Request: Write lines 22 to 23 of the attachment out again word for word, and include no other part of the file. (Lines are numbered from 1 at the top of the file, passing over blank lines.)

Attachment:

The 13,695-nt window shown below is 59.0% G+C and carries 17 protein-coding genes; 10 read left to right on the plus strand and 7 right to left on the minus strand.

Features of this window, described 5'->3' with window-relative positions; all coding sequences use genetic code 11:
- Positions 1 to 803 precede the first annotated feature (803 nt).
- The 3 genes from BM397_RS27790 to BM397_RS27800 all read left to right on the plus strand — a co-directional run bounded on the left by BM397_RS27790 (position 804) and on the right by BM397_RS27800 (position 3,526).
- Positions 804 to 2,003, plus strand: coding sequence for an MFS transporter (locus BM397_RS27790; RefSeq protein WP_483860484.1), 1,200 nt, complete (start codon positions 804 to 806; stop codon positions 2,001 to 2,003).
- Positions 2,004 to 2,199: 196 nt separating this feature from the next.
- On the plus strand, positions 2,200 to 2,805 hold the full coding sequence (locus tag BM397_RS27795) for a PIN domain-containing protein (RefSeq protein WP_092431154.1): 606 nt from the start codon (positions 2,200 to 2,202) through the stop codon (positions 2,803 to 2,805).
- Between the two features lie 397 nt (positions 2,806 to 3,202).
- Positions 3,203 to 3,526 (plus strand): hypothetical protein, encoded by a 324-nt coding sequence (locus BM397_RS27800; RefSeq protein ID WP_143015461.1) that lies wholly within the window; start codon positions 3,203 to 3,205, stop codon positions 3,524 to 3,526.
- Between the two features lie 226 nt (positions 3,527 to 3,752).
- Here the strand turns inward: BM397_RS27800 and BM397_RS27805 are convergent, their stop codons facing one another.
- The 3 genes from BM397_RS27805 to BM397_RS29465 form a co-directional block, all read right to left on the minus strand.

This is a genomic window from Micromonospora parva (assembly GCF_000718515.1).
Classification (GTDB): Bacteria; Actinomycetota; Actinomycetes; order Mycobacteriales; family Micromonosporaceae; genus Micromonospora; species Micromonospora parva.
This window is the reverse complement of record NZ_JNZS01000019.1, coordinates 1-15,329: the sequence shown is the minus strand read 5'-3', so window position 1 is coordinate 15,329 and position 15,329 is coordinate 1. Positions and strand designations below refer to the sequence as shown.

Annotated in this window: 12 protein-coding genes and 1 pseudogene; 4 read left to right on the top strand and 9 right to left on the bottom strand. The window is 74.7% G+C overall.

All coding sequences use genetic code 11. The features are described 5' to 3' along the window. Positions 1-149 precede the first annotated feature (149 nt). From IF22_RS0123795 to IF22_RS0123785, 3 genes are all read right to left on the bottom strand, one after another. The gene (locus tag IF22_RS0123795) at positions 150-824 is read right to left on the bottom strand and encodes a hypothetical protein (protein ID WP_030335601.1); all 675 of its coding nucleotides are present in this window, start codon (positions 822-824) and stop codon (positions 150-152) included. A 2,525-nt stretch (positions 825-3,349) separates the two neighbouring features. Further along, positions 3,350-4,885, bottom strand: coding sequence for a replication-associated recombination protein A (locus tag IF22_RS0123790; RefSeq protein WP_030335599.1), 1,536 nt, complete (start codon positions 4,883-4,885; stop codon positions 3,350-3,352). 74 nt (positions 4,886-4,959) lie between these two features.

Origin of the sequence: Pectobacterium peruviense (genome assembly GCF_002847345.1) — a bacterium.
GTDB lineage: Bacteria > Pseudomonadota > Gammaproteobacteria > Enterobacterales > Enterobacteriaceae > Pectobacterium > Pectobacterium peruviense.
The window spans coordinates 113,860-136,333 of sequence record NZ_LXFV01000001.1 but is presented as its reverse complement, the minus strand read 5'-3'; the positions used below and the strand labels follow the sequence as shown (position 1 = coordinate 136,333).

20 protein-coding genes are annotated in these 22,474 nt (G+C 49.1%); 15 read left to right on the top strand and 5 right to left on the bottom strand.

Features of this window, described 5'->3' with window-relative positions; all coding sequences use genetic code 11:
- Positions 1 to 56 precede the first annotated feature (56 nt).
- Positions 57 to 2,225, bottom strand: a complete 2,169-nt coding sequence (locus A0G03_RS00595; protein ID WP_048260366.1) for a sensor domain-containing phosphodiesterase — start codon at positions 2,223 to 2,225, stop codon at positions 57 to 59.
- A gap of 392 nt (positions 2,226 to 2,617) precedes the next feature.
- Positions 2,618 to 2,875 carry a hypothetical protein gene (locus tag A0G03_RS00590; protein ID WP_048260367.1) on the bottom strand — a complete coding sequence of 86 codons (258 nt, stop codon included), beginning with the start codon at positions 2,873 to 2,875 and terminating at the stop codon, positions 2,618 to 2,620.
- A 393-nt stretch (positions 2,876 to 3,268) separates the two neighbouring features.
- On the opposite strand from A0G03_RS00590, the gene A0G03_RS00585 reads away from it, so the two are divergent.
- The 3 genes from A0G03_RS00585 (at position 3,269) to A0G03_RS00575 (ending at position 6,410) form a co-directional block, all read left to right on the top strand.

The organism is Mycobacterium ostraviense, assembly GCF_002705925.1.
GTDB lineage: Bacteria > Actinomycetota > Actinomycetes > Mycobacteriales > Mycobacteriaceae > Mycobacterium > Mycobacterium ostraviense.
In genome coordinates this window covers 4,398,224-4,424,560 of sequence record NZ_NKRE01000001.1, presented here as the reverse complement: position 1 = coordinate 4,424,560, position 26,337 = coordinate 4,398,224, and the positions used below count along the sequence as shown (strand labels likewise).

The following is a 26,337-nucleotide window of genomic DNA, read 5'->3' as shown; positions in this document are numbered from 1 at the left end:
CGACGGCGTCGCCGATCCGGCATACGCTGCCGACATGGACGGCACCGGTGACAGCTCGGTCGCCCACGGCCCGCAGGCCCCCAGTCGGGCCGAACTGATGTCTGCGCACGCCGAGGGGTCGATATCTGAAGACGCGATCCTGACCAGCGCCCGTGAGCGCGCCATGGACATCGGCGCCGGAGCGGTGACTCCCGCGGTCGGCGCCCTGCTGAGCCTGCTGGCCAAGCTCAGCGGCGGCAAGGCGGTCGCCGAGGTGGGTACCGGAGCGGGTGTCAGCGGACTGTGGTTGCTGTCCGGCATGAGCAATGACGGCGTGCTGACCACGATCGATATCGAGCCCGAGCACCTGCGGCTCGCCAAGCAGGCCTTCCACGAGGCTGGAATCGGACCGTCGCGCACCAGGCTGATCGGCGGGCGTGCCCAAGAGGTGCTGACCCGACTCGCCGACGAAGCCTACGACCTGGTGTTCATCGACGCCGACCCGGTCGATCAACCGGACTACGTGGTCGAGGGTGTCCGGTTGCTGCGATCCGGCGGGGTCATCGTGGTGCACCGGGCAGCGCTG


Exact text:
Features of this window, described 5'->3' with window-relative positions; all coding sequences use genetic code 11:
- Positions 1 to 56 precede the first annotated feature (56 nt).